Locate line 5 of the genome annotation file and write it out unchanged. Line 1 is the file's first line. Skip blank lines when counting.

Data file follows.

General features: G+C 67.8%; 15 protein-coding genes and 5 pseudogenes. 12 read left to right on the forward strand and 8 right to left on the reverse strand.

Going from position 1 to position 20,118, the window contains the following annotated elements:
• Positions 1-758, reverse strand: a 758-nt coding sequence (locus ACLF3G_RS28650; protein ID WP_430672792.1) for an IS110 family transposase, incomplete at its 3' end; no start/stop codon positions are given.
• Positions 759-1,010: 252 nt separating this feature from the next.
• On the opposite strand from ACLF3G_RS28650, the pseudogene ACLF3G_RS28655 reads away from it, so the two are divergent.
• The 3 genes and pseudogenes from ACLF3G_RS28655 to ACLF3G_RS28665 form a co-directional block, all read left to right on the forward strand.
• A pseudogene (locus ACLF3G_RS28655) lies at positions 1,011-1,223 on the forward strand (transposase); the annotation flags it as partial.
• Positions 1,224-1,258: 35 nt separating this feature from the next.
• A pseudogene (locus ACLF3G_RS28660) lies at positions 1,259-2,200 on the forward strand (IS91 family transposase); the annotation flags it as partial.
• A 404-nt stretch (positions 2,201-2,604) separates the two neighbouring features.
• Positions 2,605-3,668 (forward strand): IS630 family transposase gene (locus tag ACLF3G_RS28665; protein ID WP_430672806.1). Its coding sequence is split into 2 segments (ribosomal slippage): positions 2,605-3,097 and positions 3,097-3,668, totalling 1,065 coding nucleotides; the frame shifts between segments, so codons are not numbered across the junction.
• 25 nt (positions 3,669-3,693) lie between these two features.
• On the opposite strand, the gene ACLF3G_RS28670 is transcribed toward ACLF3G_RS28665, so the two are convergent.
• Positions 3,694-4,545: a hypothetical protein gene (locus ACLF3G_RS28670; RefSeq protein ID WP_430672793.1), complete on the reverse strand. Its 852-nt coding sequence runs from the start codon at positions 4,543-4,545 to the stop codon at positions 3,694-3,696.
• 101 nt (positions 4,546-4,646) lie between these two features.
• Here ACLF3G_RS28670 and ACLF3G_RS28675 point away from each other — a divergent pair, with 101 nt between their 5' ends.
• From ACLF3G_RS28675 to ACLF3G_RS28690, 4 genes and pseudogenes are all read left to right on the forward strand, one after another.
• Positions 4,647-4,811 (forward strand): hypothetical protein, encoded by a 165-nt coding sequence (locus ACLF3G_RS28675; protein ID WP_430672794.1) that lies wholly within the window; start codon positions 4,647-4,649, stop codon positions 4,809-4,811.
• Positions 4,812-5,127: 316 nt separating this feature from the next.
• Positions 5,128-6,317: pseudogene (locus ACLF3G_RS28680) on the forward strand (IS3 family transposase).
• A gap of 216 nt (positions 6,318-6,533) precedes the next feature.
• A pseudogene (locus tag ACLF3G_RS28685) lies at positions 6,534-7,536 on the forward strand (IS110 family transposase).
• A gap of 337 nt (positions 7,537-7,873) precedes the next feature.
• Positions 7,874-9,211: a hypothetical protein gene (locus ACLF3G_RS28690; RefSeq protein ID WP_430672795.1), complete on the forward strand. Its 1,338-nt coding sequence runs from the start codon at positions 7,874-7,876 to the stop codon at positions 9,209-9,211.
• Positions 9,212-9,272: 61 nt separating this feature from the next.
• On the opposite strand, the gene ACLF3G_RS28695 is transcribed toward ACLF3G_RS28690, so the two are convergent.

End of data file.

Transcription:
• On the opposite strand from ACLF3G_RS28650, the pseudogene ACLF3G_RS28655 reads away from it, so the two are divergent.